Navigation Links
Cancer studies often lack necessary rigor to answer key questions
Date:4/29/2013

DURHAM, N.C. Fueled in part by an inclination to speed new treatments to patients, research studies for cancer therapies tend to be smaller and less robust than for other diseases.

This raises some questions about how cancer therapies will work in practice, according to researchers at Duke Medicine, who published an analysis of nearly 9,000 oncology clinical research studies online April 29, 2013, in the journal JAMA Internal Medicine. The studies they looked at were registered on the ClinicalTrials.gov website from 2007-10.

The analysis is part of the Clinical Trials Transformation Initiative, a public-private partnership founded by the U.S. Food and Drug Administration and Duke University to identify and promote practices to improve clinical research.

"We need to understand the strengths and weaknesses of the clinical studies in oncology," said Bradford Hirsch, M.D., assistant professor of medicine and lead author of the study. "There are a lot of reasons for why cancer studies are different than those for other illnesses cancer is a very grave disease and for a long time there weren't a lot of treatment options. But what we're trying to understand is if those differences justify differences in the clinical research being conducted."

Hirsch and colleagues found that oncology clinical research studies were predominantly small, early phase trials that evaluate a single treatment without comparing it to other therapies. Larger, more rigorous trials randomly assign patients to different treatments, "blinding" both doctors and patients from knowing who received the investigational therapy in an effort to eliminate bias.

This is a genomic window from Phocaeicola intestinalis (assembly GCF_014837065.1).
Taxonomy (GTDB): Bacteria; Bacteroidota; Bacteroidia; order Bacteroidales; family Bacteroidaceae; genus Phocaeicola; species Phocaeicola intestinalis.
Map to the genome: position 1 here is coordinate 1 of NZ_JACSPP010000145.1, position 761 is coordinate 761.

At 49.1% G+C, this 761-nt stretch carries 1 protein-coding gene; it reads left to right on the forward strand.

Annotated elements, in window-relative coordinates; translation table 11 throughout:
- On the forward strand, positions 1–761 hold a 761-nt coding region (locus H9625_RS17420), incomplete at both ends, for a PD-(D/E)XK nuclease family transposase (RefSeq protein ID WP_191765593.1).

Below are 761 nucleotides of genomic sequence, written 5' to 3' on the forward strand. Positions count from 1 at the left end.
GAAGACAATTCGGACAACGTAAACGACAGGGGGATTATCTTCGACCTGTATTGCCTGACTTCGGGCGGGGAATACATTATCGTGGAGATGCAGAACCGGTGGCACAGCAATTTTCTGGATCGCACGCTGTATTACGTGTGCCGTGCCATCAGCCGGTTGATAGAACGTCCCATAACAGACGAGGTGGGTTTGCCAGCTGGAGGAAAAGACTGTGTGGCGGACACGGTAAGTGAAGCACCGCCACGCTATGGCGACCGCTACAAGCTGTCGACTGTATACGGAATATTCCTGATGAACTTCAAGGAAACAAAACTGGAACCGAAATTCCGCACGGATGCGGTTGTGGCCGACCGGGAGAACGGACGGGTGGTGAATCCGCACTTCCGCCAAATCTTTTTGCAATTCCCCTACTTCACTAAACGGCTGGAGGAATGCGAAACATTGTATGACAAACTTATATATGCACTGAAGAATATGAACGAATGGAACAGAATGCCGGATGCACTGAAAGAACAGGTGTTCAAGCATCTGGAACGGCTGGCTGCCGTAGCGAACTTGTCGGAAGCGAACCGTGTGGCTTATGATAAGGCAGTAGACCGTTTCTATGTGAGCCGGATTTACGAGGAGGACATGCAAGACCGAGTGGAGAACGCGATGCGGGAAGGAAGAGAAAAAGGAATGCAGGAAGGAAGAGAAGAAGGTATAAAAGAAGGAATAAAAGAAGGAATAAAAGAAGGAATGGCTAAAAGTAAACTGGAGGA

This orientation toward less robust design differs significantly from other areas of medicine. The trend is partially explained by the accelerated approval process embraced by the FDA since 1992 to improve access to treatments for life-threatening diseases such as cancer. As part of that process, early-phase clinical research studies often measure goals other than extending survival.

In addition, drugs marketed for one use and used "off label" for others have less stringent requirements for winning additional regulatory approvals.

"An inherent tension arises between the desire to use new, life-saving treatments and the imperative to develop the evidence that patients, clinicians, regulatory agencies, and advocacy groups need to make sound decisions." Hirsch said. "Unfortunately, the high prevalence of small studies that lack rigor limits the ability to assess the evidence supporting specific treatments."

Hirsch said the analysis also brought to light some disparities between the incidence and mortality of some cancer types, and the volume of clinical research being conducted. For example, lung cancer has the highest incidence, with 14.5 percent of all new diagnoses and 27.6 percent of all cancer deaths in 2010, but was the focus of only 9.2 percent of studies on the register. Meanwhile, lymphoma was the focus of 6.6 percent of studies, while it represents 4.8 percent of cancer cases and 3.8 percent of deaths.

"People who enroll in clinical trials expect their participation to lead to future benefits for patients," said Nancy Roach, chair of the board of directors for Fight Colorectal Cancer. "Small, single-institution trials are not likely to change the standard of care. I see this paper as a call to action to encourage academic institutions to collaborate with each other on more robust trials that may ultimately lead to clinical benefit."